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Night Life

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Disturbed at 2 a.m. I hear a claw
scratching the window, tapping at the pane,
and then I realise, a broken branch,
and yet I can’t turn back to sleep again.
Slowly, not to wake you, I get up,
thinking of food, perhaps a quiet read.
A cockroach runs across the kitchen floor,
its lacquered shell as quick and dry as seed.
Outside the chalice lily lifts its cup
in adoration to the mirrored moon,
full of purpose as it trembles there,
collecting drops of moisture on its spoon.
Noises of the night, it’s all alive,
birds shifting in the steady trees,
slugs and snails eating fallen flowers,
a moth freighted with fragilities.
Nocturnal life, the other side of things,
proceeding whether we observe or not,
like rows and rows of brown coastal ants
transporting food from here to another spot.

Vivian Smith, “Night Life” text from New Selected Poems, Angus & Robertson, 1995; audio from The Other Side of Things, Audio CD, 2008, by permission of River Road Press and the poet. Copyright © 2008 by Vivian Smith.
Source: New Selected Poems (Angus & Robertson, 1995)
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Night Life

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  • Literary critic and editor Vivian Smith was born in Hobart, Tasmania. He earned an MA in French from the University of Tasmania, teaching in the French Department before moving to Sydney to earn his PhD in English at the University of Sydney. His books include The Other Meaning (1956), An Island South (1967), Familiar Places (1978), Tide Country (1982), Selected Poems (1985), New Selected Poems (1995), Late News (2000), The Other Side of Things (2008), and Traveller’s Tale (2010).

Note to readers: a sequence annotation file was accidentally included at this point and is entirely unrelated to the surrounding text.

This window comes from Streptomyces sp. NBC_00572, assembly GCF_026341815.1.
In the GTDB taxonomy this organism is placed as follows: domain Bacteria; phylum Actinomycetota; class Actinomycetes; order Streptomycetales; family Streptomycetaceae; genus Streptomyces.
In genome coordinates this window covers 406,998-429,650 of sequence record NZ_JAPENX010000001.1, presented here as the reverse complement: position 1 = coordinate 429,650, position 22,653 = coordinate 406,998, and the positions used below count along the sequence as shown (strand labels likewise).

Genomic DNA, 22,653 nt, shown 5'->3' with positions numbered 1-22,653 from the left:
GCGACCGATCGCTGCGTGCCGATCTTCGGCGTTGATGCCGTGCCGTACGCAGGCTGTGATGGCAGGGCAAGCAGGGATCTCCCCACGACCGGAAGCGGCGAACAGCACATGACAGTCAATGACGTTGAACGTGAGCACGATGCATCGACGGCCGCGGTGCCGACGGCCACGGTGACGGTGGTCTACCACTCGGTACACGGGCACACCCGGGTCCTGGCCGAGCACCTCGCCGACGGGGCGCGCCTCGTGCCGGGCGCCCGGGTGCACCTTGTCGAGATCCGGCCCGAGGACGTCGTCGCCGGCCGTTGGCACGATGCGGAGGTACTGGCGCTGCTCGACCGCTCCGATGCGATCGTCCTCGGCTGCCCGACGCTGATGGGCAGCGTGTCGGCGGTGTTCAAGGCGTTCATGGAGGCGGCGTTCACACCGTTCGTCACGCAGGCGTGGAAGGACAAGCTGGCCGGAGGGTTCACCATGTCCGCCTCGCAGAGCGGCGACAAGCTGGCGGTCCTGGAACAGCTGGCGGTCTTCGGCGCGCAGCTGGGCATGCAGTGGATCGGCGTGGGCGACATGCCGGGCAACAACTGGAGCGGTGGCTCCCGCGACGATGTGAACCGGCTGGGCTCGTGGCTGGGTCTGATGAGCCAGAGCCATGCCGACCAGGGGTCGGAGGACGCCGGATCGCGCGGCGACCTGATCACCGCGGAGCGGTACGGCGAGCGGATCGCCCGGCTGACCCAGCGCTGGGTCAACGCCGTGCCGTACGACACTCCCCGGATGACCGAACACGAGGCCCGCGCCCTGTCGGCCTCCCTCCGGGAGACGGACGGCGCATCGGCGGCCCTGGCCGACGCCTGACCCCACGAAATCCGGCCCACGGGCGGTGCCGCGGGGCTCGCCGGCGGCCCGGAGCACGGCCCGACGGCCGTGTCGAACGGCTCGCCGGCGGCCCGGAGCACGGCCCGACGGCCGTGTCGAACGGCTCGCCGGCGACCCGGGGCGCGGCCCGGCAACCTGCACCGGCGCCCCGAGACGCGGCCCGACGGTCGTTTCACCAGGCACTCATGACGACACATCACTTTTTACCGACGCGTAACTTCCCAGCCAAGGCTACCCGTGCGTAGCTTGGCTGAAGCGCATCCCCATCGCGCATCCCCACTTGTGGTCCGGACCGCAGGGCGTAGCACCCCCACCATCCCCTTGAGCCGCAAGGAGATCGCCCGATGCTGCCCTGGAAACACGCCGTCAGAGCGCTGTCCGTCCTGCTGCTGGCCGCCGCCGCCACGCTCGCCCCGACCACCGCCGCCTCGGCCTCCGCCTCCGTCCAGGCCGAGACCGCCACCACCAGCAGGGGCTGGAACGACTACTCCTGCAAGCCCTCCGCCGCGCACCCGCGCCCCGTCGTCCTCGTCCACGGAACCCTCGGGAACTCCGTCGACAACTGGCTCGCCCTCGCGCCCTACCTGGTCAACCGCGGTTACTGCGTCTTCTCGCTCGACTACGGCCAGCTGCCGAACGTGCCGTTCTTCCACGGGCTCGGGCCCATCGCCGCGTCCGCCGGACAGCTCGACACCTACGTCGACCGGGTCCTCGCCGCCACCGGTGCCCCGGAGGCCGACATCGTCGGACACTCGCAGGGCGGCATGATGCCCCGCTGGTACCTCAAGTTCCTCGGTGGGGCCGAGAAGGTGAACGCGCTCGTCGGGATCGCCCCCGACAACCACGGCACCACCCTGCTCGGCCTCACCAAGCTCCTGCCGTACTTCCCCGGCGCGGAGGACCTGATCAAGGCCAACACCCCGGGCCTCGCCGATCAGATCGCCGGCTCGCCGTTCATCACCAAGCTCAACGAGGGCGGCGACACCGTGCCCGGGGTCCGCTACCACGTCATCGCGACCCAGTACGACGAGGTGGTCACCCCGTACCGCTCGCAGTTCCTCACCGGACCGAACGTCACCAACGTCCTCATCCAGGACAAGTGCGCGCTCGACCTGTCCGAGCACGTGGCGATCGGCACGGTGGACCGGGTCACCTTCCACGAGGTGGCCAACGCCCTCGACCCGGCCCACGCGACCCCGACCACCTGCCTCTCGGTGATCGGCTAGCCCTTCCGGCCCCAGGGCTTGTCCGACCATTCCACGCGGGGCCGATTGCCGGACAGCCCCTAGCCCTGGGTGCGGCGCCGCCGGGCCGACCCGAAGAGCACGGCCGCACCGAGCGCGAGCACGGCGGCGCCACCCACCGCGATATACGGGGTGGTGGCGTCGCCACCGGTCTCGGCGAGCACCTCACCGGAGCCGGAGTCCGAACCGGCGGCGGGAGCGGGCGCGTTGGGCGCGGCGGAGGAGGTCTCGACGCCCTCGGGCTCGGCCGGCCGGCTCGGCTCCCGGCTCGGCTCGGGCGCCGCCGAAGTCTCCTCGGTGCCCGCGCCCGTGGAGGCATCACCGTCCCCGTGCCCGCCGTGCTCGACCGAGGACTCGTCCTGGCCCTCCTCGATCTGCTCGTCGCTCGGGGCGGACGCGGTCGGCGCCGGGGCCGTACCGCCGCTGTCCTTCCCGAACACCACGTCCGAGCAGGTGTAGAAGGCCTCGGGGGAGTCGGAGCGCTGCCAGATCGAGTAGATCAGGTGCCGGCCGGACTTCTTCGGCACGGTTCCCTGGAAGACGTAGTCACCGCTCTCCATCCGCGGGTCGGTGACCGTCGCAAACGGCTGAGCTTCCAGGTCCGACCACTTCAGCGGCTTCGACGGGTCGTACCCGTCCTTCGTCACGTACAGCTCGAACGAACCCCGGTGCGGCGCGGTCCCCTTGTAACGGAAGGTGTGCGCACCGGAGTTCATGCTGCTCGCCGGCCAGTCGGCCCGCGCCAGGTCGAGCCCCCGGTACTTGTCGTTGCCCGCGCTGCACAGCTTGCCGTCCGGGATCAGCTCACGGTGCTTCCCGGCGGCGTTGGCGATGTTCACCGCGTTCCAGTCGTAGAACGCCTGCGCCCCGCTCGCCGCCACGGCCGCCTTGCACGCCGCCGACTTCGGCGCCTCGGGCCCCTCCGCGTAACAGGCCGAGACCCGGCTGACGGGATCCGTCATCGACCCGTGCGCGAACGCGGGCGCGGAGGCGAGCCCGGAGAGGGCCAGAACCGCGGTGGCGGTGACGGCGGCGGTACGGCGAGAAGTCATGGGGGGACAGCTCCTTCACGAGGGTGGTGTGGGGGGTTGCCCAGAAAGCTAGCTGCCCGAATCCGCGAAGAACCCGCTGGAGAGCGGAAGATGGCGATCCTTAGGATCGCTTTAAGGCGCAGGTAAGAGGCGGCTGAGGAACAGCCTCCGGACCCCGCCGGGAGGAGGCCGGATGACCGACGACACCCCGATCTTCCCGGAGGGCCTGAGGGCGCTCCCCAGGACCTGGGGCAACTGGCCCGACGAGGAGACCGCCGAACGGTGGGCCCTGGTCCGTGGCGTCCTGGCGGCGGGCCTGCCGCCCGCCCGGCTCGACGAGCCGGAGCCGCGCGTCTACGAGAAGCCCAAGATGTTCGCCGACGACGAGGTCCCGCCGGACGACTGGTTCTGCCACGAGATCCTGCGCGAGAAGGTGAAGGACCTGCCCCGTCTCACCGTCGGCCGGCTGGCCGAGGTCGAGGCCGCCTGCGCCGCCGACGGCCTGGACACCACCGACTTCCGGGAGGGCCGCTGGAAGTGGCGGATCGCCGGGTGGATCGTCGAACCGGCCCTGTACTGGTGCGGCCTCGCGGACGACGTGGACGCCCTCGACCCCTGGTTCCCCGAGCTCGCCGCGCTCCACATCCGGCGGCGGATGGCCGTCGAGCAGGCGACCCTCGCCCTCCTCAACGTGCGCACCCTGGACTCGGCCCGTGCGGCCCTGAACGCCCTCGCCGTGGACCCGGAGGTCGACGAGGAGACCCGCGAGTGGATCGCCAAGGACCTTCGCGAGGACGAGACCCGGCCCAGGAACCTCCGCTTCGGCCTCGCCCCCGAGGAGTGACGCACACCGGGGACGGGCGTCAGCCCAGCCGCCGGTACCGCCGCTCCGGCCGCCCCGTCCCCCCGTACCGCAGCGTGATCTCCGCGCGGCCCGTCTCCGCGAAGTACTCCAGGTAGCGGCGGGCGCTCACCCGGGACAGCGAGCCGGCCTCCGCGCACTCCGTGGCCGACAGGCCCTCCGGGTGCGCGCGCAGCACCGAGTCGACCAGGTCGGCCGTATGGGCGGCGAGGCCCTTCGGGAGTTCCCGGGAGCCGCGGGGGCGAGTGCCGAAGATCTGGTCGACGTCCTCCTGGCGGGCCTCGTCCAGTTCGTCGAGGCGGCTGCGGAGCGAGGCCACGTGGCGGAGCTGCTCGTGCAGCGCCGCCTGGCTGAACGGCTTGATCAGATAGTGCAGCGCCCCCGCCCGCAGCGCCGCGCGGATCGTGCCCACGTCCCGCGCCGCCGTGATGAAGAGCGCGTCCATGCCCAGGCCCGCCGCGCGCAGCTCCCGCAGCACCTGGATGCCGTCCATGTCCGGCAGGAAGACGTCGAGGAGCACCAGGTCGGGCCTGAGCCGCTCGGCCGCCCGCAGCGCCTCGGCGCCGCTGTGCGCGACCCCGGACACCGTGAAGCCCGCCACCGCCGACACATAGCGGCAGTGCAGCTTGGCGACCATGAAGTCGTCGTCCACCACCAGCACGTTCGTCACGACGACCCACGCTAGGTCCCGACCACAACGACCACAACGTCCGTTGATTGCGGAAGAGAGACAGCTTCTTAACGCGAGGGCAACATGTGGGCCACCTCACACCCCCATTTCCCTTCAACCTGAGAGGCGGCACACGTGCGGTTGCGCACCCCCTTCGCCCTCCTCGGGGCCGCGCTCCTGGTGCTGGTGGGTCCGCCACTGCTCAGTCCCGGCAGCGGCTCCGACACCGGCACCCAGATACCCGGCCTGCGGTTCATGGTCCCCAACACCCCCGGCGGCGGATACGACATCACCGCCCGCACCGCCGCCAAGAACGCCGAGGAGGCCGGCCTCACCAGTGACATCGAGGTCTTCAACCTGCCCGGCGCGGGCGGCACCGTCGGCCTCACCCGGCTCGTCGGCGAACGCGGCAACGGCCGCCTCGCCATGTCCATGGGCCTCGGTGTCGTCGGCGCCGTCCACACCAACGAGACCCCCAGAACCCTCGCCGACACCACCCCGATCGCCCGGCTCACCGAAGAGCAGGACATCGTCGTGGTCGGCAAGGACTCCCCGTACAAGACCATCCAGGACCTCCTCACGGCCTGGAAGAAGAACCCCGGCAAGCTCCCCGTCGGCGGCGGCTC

Tasmania’s landscape and colonial history have profoundly influenced Smith’s work. In an interview for Poetry International Web, he noted, “Some time ago I noticed that I had written—had been writing—a number of poems concerned with Australian colonial life and experience which obviously stem out of my life in Tasmania and growing up in an old colonial port, but these poems simply grew and developed, they were not consciously planned and organised. I...

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